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Thread: House Hunting Electrical Questions

  1. #1
    DIY Member BS's Avatar
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    Default House Hunting Electrical Questions

    My wife and I are house hunting in another state and have found a 9-year old house we like very much. But yellow flags have gone up on two electrical situations. Of course, if we decide to bid on this house we'll have an inspector check these out, but I'd like to get your opinions before we get to that point.

    1. The circuit breaker panel is in a corner of the basement and none of the breakers are smaller than 20 amp. (There are no 15 amp breakers.) But the receptacles in the house are 15-amp receptacles. Is this allowed?

    2. The circuit cables coming out of the panel are run through holes drilled into the ceiling joists. I believe the joists are 2x10 and span 12-14'. There are 7 or 8 holes drilled side-by-side about 2" up from the bottoms of the joists, starting about 6" from the concrete wall that supports the ends of the joists. Is this a cause for concern? I had always thought that holes should be drilled in the middle of the joists. (I took a photo but didn't bring the cable to allow me to download it to my laptop and attach it here.)

    Thanks in advance.

    - Bernie

  2. #2
    Plumber jimbo's Avatar
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    1) No problem. This is a very normal set up. It is allowed to put 15 amp receptacles on 20 amp breakers. The wiring undoubtedly is 12 guage, adequate for the 20 amp breaker. The idea is that it is not necessary for each individual receptacle to be 20 amp rated, as very few devices found in the home require that. But by making it a 20 amp circuit, you are less likely to run into trouble when a lot of items.....computer....etc.etc. are plugged in the same room/

    2) Not sure about that.....waiting for input from others.

  3. #3
    Moderator & Master Plumber hj's Avatar
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    Default holes

    How large are the holes? If they are individual ones, they are probably very small in which case the location should be imaterial.

  4. #4

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    2. The circuit cables coming out of the panel are run through holes drilled into the ceiling joists. I believe the joists are 2x10 and span 12-14'. There are 7 or 8 holes drilled side-by-side about 2" up from the bottoms of the joists, starting about 6" from the concrete wall that supports the ends of the joists. Is this a cause for concern? I had always thought that holes should be drilled in the middle of the joists. (I took a photo but didn't bring the cable to allow me to download it to my laptop and attach it here.)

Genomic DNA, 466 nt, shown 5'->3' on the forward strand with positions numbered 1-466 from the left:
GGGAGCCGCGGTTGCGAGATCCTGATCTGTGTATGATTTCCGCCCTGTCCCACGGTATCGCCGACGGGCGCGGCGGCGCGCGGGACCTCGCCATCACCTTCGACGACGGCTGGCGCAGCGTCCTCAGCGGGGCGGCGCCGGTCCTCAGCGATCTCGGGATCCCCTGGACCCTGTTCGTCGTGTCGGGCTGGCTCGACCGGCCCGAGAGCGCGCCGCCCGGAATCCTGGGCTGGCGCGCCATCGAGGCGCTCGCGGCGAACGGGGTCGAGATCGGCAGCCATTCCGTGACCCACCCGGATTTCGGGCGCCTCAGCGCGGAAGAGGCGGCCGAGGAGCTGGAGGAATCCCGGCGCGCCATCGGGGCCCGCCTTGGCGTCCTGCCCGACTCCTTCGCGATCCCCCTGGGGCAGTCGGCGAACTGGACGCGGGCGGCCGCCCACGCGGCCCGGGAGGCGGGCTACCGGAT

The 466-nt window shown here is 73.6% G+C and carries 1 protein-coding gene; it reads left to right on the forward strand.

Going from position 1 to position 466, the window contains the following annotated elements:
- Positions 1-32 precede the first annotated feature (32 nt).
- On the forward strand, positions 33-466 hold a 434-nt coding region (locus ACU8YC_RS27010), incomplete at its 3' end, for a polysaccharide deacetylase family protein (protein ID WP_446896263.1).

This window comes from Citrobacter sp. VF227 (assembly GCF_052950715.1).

The middle third of the joist should NOT be drilled. The holes can be a MINIMUM 2" from the edge and 2" apart and should be no larger than a third of the joist (about 3" for the 2 X 10). Sounds like you are OK.

    I have a paper from the "American Forest And Paper Association" about 40 some odd pages w/ nicely done pics/diagrams in Adobe. If interested- I can find the link or E-mail it to you.

    Richard

  5. #5
    Jack of all trades frenchie's Avatar
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    Default

    Just so we're clear - there's notches, and holes. Holes can be anywhere along the length of the joist; but notches must be near the ends (none in the middle 3rd of the span).

    Holes can be up to 1/3 of the joist depth, no closer than 2" to the top or bottom edge. If it's closer than that, it's a notch - which are limited to 1/6 of the joist depth.

    Translation:

    On a 2x10 joist, the hole cannot be any bigger than... about 3 and 1/8 inches across. (a 2x10 is actually 9 5/8, so it gets a little confusing with the fractions)

    It also has to be at least 2" away from the top or bottom edge of the joist.

    If it's closer than 2" to the edge, it's a notch. Notches can't be any bigger than... about 1 and 1/2 on a 2x10. It also has to be near one of the ends; it must NOT be in the middle 1/3 of the span (length of the joist).

    If you have a series of holes, they have to be at least 2" apart.
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  6. #6
    DIY scratch-pad engineer leejosepho's Avatar
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    An I-beam or I-joist can help illustrate some engineering principles here, and those principles are essentially the same for regular framing joists.

    A load sitting on top of the joist stresses the upper portion (1/3) or flange, and the center portion (or web) then passes some of that stress along to the bottom third or flange.

    Just as the webs of steel I-beams can be perforated to save material, reduce weight or to make room for electrical or plumbing runs, a joist can also be "perforated" (drilled) for mechanicals anywhere within its middle-third "web".
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